News yesterday’s game was definitely, maybe on seemed to spread by word of mouth. Rumours of the granting of a temporary occupation certificate created a discernible buzz in Edinburgh’s west end howffs on Saturday night.
It was almost as if some knock-kneed urchin might fly in through the doors to interrupt the carousing and end the suspense: “The men from the city council, they say… yes!” This ‘yes’ was still dependent on another inspection early yesterday morning, as Hearts took the opening of their new £14 million main stand to the wire. Opponents Partick Thistle’s patience was clearly fraying.
They had gone to bed expecting a game the following afternoon but knowing that, even at this late stage, nothing was guaranteed.
Nicky Campbell, the big name hired by Hearts to interview owner Ann Budge on the pitch in the expectation that all would be sweetness and light, sought to smooth things over with the travelling band of fans. These supporters were unwilling to give Hearts much credit for getting a game on more than a month after the date originally scheduled for the grand opening. This hold-up was due, among other factors, to forgetting to order seats.
The news of a further 15-minute delay to kick-off was met with derision from Thistle fans. “You don’t know what you’re doing,” they chorused.
Campbell, the former Wheel of Fortune presenter, thanked them anyway for being part of such a special day. Budge was in spikier mood, as might be expected following a series of sleepless nights. “I thought they wanted to play a football game,” she said, after being given a less than rousing reception from the visiting fans. She was clearly irritated by the press release from Partick Thistle before the match calling for an SPFL inquiry into the saga.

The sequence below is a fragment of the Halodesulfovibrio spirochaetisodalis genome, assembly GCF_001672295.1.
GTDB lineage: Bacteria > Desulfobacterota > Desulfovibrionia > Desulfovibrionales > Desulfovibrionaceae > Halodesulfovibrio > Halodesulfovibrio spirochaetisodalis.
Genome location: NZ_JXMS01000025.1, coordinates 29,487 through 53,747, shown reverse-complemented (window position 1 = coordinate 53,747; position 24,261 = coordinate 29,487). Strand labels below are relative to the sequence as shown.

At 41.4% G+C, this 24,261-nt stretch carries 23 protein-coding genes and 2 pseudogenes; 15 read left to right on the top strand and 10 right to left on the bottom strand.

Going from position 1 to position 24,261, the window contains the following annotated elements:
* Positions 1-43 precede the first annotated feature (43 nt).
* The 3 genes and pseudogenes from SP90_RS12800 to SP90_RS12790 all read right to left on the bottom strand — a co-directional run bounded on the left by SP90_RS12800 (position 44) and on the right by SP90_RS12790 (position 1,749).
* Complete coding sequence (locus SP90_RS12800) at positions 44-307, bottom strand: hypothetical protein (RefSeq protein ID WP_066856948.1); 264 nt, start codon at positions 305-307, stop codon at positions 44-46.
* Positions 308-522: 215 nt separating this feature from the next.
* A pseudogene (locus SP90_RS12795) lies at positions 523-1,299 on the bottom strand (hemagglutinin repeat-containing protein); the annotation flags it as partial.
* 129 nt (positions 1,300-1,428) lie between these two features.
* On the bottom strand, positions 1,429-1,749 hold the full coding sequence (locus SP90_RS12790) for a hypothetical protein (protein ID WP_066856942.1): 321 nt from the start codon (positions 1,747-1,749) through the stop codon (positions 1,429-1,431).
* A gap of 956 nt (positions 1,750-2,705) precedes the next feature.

Proof of Budge being very much on site throughout these stressful recent days came when Hans-Peter Hauck, who had travelled from near Frankfurt for the occasion, met her outside Tynecastle at nearly 10pm on Saturday night.
Hauck, a Scottish football stadium devotee, missed the last game in front of the old main stand and so was desperate to see the first in front of the new one. But he was obviously concerned about the ongoing uncertainty over the game. Pitching up outside the stadium late on Saturday night to see for himself what was going on, he received news of the passed inspection from the most creditable source of all: Budge herself.
Hauck wasn’t going to lie. Having seen the new stand with his own eyes, he conceded it was slightly underwhelming. Too much glass seemed to be the chief complaint. The outside of the stand, described as a “glass curtain wall”, is dividing people. A few red bricks rescued following the demolition of the old stand have been incorporated into the design. An original plaque from 1914, when the old main stand was opened, offers another hat-tip to what was there before.
Let’s nail one myth right away. The new stand looks nothing like the bleak Slough setting for The Office, as some of its knockers on Twitter have claimed.
But it’s also a long way from Archibald Leitch’s handsome red-bricked predecessor that lasted more than 100 years. The Glasgow architect’s original mosaic of the old club badge has been preserved inside the building.
A large club badge studded with light bulbs has been pinned above the front entrance. It might be the stand looks more impressive at night, when it positively glows.
In broad daylight it’s obvious there’s much work still to be done. However, there’s little doubt it compares well next to other modern stands. Bill Fraser, originally from Nairn, was warming to it, though he struck a note of caution: “It doesn’t matter what it looks like if the team isn’t any good.”
This is beyond the remit of all the architects, construction workers and health and safety experts involved in ensuring yesterday’s game got the green light. The biggest hitch in the end as far as Hearts were concerned was substitute Kris Doolan’s late equaliser following Isma Goncalves’ opener.
It meant that while there were no worrying creaks from the new structure, there were plenty of groans emanating from it at full-time.